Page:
You won three Guinness World Records without even trying. Can you tell us about that?
In 2015, we announced on the Sony stage at a US gaming exhibition that we would be releasing Shenmue III. It is a famous video game that was released in 1999 and 2001, but no one wanted to risk doing number III.
To raise money for the production, we launched a crowdfunding campaign. We got our first Guinness World Record for reaching $1 million US in record time, then another for achieving $2 million the fastest, then after 32 days of campaigning on Kickstarter, we made our third World Record by becoming the most crowdfunded video game in history, reaching a total of $6,333,295 US.
We released the game on November 19th 2019, on the National Day of Monaco, and incredibly it was one of the most awaited games in the world.
You also managed to get the rights to produce a new television series of Astro Boy, one of the most famous anime in history. What was that like?
That’s another crazy story. Never before has this Japanese company let a foreigner do anything with Astro Boy. But we created a new story, which is completely unheard of. In 2013 we were in competition with Disney to produce Astro Reboot. The reason why Disney didn’t get the deal is because we had a very good connection with the Japanese owner of the company. It is not always about money in Japan, trust is incredibly important also.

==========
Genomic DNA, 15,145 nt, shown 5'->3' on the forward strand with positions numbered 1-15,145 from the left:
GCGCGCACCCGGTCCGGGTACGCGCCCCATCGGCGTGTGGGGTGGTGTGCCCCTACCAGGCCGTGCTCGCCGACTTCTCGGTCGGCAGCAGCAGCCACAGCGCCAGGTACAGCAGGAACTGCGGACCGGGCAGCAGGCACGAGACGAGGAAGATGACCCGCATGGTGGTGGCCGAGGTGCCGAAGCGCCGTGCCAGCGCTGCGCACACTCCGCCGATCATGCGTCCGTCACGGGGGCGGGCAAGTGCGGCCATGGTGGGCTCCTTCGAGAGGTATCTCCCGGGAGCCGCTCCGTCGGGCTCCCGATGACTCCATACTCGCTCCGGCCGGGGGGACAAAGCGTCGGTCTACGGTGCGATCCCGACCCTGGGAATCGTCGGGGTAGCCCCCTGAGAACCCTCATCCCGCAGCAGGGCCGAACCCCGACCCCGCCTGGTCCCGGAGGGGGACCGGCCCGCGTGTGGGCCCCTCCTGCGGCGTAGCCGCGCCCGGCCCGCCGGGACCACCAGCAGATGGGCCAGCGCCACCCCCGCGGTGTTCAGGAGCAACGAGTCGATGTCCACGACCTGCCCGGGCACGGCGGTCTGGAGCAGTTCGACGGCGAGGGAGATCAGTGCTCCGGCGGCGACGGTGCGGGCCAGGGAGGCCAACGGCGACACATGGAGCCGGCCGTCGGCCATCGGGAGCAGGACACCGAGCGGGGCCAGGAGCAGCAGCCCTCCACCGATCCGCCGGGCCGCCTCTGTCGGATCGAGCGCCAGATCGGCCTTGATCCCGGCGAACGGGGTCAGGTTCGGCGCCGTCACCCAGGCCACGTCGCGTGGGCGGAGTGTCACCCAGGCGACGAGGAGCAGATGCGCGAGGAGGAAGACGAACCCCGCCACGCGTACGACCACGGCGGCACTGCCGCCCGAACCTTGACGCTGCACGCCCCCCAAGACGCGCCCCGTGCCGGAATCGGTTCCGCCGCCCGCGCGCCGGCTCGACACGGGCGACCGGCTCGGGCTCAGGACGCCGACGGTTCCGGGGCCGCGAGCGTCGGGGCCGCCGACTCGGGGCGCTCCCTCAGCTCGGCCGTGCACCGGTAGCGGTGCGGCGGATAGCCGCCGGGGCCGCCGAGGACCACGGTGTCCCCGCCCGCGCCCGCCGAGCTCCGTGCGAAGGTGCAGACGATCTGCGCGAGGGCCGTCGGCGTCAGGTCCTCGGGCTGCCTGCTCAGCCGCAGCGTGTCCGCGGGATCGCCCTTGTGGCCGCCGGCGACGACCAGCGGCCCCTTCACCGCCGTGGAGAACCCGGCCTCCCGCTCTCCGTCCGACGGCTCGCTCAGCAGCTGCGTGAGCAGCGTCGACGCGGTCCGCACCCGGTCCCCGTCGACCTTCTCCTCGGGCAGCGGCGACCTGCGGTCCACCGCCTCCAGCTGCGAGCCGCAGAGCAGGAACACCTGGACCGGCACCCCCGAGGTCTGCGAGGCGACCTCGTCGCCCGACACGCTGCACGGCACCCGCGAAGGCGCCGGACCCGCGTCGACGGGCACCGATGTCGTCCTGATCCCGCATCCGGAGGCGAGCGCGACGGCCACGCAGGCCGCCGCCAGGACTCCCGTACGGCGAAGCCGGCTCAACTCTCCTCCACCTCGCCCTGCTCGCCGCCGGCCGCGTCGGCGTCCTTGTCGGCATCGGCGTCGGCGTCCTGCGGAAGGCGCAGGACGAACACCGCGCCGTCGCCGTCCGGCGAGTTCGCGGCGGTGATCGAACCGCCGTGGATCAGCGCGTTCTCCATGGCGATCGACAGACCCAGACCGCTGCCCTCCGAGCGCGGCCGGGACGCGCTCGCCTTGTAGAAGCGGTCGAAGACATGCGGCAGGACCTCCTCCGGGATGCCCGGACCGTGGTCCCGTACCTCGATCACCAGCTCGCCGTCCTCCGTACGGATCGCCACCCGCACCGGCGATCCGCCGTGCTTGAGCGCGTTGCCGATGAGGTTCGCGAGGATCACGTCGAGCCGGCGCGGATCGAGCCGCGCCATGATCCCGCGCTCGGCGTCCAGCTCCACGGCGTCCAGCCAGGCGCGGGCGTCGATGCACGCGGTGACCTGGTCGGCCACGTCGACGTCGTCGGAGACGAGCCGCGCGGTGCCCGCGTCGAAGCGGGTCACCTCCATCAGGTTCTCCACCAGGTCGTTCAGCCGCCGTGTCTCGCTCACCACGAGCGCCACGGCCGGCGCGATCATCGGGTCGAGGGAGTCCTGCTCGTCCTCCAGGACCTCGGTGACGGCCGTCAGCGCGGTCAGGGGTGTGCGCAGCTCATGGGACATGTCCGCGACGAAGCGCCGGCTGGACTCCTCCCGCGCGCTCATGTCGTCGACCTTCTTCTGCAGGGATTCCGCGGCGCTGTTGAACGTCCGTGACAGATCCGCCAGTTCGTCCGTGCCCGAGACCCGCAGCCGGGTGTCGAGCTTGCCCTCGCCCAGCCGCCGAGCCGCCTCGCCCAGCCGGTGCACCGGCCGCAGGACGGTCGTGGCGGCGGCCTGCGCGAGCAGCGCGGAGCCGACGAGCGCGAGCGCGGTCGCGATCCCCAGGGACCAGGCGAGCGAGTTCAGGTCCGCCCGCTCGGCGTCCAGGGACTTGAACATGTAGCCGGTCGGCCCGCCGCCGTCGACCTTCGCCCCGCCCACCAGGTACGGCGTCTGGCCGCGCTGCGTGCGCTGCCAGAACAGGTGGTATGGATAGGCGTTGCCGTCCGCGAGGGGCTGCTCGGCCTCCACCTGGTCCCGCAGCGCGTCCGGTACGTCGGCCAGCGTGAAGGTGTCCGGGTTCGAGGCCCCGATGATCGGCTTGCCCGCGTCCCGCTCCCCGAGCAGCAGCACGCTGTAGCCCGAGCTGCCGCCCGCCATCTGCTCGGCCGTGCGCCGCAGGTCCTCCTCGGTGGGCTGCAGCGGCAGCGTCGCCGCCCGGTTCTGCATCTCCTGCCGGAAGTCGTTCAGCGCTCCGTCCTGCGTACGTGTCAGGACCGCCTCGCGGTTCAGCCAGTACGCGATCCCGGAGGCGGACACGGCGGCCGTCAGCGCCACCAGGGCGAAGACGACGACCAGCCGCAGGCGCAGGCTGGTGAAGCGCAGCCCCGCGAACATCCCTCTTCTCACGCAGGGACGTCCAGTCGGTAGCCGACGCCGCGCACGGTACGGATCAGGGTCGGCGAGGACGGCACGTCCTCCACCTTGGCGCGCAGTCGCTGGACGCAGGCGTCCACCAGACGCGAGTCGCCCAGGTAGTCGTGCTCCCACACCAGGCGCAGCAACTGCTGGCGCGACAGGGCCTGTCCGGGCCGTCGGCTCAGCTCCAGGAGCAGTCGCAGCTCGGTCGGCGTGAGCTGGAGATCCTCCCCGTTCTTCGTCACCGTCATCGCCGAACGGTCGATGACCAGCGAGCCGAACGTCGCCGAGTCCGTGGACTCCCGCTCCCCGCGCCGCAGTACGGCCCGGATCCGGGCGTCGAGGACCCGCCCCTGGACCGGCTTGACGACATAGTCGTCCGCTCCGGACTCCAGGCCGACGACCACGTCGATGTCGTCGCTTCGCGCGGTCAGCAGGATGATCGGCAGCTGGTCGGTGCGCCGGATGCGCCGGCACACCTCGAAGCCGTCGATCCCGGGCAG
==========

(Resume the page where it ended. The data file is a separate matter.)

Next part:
So, you are glad you didn’t stick to being a lawyer?
Our job is such a major part of our life. Do you want to have a boring life? I certainly don’t.
Note: Cédric Biscay is set to receive the Certificat d’Honneur du Ministre des Affaires Etrangeres Japonais during the opening ceremony of MAGIC 2020 on 7th March. The official dinstinction is decided by the Ministry of Foreign Affairs of Japan and being awarded because of Shibuya Productions’ exceptional work in facilitating and promoting the relationship between Japan and Monaco.